European Parliament: procurement policies and illicit flows vital to policy coherence for development

Added 02 Nov 2012

On 25 October the European Parliament voted through a resolution calling for better alignment of all EU policites to development objectives. The resolution, led by MEP Birgit Schnieber-Jastram (EPP, DE) was passed with the overwhelming support of 561 votes in favour and only 47 against and 51 abstentions. The European Parliament explicitly supports key demands of Eurodad and our members on tax and sustainable procurement, building pressure on EU institutions and governments to improve EU development cooperation and to increase developing countries' policy space to promote nationally owned development policies.

In a blow to the Commissions controversial Agenda for change policy paper, the parliament explicitly states that "the European Consensus on Development ... remains the doctrinal framework for the EU's development policy, and that any attempt to revise or replace it in the context of the ‘Agenda for Change’ should involve the institutions that permitted its creation." It adds that the whole concept “is not merely a technical issue, but primarily a political responsibility, and that Parliament …. has a key responsibility for translating the commitment into concrete policies.” 

Sustainable procurement

As public procurement accounts for 19% of world GDP, the resolution recognises the huge potential that public procurement has “to be a tool of implementing sustainable government policies both in the EU and in its ODA recipient countries.”

Procurement ranks highly thoughout the document, which includes some of the key asks of Eurodad and allies, including fair trade groups, regarding the revision of the public procurement directive. According to the resolution, “public procurement should be effectively used to achieve the overall EU objectives of sustainable development and, therefore, that the future of public procurement directives should enable sustainability criteria to be integrated throughout the process.”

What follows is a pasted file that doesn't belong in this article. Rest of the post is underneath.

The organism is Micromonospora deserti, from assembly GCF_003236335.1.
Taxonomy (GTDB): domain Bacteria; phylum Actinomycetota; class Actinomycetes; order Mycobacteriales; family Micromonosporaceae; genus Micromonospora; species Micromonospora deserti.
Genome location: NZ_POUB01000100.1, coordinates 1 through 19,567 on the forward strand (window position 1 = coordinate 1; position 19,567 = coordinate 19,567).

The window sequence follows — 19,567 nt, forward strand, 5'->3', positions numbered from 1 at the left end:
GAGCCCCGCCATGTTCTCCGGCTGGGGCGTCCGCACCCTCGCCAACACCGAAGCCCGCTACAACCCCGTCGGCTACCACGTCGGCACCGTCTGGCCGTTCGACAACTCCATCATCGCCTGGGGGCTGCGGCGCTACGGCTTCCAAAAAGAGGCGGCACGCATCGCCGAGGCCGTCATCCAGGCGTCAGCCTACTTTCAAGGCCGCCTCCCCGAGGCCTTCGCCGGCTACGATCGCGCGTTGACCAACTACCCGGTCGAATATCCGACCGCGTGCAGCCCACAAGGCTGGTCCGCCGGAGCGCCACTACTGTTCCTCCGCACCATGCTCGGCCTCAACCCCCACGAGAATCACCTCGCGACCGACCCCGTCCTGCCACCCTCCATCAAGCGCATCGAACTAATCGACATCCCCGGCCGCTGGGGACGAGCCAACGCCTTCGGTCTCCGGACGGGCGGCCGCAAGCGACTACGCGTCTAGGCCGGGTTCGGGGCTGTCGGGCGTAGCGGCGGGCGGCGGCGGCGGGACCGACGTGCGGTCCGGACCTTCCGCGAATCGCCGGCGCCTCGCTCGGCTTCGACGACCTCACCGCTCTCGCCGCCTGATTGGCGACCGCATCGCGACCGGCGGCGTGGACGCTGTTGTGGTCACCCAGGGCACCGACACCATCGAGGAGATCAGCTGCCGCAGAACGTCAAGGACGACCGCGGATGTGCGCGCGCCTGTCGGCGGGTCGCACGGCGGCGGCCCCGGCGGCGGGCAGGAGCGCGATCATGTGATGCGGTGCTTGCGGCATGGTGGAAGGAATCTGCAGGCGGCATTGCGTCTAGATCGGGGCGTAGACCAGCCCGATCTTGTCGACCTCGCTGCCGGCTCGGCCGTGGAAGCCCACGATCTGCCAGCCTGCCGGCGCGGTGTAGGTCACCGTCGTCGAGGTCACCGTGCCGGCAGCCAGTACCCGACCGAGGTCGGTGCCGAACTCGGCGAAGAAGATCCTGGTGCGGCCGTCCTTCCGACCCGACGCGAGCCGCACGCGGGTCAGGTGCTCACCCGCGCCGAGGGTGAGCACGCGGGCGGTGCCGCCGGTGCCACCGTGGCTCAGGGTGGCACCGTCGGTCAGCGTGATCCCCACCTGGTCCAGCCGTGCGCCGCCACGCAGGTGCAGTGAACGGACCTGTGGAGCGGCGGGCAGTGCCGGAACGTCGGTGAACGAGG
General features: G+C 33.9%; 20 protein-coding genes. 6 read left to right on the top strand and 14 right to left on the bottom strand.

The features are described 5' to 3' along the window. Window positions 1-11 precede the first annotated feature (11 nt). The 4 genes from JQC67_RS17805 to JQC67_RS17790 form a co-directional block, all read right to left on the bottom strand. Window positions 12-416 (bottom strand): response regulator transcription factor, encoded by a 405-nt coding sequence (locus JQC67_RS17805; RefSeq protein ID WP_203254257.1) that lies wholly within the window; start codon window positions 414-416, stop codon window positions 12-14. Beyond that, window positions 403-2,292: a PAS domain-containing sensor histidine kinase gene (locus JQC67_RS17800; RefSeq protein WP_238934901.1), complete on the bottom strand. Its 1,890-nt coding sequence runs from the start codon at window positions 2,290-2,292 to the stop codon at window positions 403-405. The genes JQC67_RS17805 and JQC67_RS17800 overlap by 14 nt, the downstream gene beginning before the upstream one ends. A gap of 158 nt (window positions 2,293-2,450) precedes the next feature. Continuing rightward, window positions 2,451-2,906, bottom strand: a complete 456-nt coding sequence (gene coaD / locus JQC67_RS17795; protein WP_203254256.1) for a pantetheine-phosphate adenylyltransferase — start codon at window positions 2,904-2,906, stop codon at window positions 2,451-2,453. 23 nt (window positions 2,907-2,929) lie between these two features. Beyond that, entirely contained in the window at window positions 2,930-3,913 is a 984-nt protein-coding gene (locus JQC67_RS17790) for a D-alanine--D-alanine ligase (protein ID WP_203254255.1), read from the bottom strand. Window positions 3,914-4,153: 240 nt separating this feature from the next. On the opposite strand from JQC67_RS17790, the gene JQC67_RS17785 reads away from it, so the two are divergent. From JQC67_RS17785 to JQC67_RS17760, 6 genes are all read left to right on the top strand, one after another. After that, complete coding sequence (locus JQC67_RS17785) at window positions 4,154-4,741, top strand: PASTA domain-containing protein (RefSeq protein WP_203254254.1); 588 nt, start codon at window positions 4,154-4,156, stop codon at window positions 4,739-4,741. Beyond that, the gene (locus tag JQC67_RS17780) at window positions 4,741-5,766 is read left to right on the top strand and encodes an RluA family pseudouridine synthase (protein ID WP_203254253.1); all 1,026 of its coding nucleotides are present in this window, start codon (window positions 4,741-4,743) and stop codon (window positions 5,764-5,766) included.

Also in line with Eurodad demands, the resolution calls for giving “contracting authorities the policy space to make informed pro-development procurement choices.” This reference is timely, given the current discussion surrounding the reciprocity regulation put forward by the European Commission that promotes the liberalisation of  procurement markets in developing countries.

Tax and development

The resolution explicitly mentions the negative impact of illicit financial flows in mobilising domestic resources in developing countries and consequently in promoting sustainable development policies. At the same time, the resolution supports Eurodad's call for greater financial transparency, arguing that “it is essential for supporting revenue mobilisation and combating tax evasion.”

The resolution also demands that “the current reform of the EU Accounting and Transparency Directives should include a requirement for extractive and timber companies to disclose payments made governments on a project-by-project basis, with reporting thresholds that reflect the size of the payments from the perspective of poorer communities.” Although this not as ambitious as hoped for, and does not include the crucial need for the framework to be expanded to country by country reporting, it is important that the parliament explicitly recognises the relevance of fighting against capital flight in the light of policy coherence for development.